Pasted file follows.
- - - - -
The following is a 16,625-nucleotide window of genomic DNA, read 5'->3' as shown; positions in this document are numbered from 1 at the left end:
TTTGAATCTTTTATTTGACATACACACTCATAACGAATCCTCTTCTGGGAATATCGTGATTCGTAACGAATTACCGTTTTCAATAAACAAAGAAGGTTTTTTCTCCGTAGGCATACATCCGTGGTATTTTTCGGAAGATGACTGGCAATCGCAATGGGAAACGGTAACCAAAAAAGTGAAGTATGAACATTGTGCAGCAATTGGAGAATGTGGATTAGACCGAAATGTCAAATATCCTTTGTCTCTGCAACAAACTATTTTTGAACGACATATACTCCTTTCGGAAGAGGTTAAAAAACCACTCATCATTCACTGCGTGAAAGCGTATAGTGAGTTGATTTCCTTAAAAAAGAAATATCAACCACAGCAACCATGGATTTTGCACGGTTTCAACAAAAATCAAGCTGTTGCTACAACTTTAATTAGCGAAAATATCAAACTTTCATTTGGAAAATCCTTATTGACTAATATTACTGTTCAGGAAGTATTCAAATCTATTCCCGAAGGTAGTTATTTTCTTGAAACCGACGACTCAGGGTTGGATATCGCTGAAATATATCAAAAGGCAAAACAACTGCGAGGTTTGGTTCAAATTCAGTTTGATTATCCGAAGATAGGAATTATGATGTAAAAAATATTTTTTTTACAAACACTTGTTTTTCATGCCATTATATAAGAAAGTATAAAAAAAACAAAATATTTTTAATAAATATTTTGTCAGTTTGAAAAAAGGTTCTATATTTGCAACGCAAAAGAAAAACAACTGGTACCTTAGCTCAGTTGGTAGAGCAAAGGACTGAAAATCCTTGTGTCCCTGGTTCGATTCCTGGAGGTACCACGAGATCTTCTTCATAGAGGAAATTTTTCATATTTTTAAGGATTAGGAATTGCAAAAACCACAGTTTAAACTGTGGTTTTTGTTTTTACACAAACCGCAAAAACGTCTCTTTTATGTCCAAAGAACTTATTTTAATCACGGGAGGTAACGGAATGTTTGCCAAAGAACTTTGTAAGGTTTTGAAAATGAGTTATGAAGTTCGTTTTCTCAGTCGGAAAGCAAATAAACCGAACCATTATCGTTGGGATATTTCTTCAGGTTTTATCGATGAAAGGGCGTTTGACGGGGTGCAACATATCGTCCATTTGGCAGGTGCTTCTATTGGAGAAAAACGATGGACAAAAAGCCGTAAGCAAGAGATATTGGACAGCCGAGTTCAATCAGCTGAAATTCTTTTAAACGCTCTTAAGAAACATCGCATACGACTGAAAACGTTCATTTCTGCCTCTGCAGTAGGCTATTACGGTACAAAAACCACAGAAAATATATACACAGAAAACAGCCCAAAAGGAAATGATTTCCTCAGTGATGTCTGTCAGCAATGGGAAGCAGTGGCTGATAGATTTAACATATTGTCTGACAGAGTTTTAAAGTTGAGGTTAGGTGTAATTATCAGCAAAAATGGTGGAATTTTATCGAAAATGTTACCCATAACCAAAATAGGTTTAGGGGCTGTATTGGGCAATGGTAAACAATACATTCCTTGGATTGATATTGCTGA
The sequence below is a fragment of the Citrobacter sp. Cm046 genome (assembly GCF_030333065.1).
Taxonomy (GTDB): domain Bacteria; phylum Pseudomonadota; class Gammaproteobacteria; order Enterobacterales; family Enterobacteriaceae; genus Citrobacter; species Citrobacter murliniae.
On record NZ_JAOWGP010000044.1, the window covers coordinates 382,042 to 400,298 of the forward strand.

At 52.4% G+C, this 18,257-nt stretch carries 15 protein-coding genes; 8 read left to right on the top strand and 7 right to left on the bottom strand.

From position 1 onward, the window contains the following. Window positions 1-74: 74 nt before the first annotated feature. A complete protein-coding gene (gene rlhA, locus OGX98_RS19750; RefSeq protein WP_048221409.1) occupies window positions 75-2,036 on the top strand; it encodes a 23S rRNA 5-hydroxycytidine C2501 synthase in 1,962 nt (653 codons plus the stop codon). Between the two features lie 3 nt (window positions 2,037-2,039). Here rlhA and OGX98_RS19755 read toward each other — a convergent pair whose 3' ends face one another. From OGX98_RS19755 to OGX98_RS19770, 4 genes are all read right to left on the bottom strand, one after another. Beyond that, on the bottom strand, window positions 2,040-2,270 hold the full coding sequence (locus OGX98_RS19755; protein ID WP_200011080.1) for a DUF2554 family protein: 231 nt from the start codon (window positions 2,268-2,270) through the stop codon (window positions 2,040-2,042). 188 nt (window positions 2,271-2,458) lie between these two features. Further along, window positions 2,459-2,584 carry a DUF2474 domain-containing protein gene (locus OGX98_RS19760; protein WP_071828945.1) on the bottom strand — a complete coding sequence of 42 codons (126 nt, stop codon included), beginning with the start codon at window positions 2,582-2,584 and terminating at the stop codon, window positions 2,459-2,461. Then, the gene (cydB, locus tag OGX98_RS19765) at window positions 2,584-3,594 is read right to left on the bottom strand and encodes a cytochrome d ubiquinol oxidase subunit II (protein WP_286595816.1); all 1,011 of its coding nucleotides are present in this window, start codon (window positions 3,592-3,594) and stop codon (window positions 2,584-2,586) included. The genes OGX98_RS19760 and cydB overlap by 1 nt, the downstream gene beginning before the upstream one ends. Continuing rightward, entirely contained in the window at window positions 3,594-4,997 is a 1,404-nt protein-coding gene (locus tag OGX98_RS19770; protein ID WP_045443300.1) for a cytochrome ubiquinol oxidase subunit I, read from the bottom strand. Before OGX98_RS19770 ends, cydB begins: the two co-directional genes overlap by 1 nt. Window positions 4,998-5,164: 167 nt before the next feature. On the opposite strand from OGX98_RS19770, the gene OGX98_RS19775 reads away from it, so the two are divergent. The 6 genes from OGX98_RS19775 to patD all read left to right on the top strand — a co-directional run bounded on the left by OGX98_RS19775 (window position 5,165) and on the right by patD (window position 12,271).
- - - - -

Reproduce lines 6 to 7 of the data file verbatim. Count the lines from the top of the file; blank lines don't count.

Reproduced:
At 52.4% G+C, this 18,257-nt stretch carries 15 protein-coding genes; 8 read left to right on the top strand and 7 right to left on the bottom strand.

From position 1 onward, the window contains the following. Window positions 1-74: 74 nt before the first annotated feature. A complete protein-coding gene (gene rlhA, locus OGX98_RS19750; RefSeq protein WP_048221409.1) occupies window positions 75-2,036 on the top strand; it encodes a 23S rRNA 5-hydroxycytidine C2501 synthase in 1,962 nt (653 codons plus the stop codon). Between the two features lie 3 nt (window positions 2,037-2,039). Here rlhA and OGX98_RS19755 read toward each other — a convergent pair whose 3' ends face one another. From OGX98_RS19755 to OGX98_RS19770, 4 genes are all read right to left on the bottom strand, one after another. Beyond that, on the bottom strand, window positions 2,040-2,270 hold the full coding sequence (locus OGX98_RS19755; protein ID WP_200011080.1) for a DUF2554 family protein: 231 nt from the start codon (window positions 2,268-2,270) through the stop codon (window positions 2,040-2,042). 188 nt (window positions 2,271-2,458) lie between these two features. Further along, window positions 2,459-2,584 carry a DUF2474 domain-containing protein gene (locus OGX98_RS19760; protein WP_071828945.1) on the bottom strand — a complete coding sequence of 42 codons (126 nt, stop codon included), beginning with the start codon at window positions 2,582-2,584 and terminating at the stop codon, window positions 2,459-2,461. Then, the gene (cydB, locus tag OGX98_RS19765) at window positions 2,584-3,594 is read right to left on the bottom strand and encodes a cytochrome d ubiquinol oxidase subunit II (protein WP_286595816.1); all 1,011 of its coding nucleotides are present in this window, start codon (window positions 3,592-3,594) and stop codon (window positions 2,584-2,586) included. The genes OGX98_RS19760 and cydB overlap by 1 nt, the downstream gene beginning before the upstream one ends. Continuing rightward, entirely contained in the window at window positions 3,594-4,997 is a 1,404-nt protein-coding gene (locus tag OGX98_RS19770; protein ID WP_045443300.1) for a cytochrome ubiquinol oxidase subunit I, read from the bottom strand. Before OGX98_RS19770 ends, cydB begins: the two co-directional genes overlap by 1 nt. Window positions 4,998-5,164: 167 nt before the next feature. On the opposite strand from OGX98_RS19770, the gene OGX98_RS19775 reads away from it, so the two are divergent. The 6 genes from OGX98_RS19775 to patD all read left to right on the top strand — a co-directional run bounded on the left by OGX98_RS19775 (window position 5,165) and on the right by patD (window position 12,271).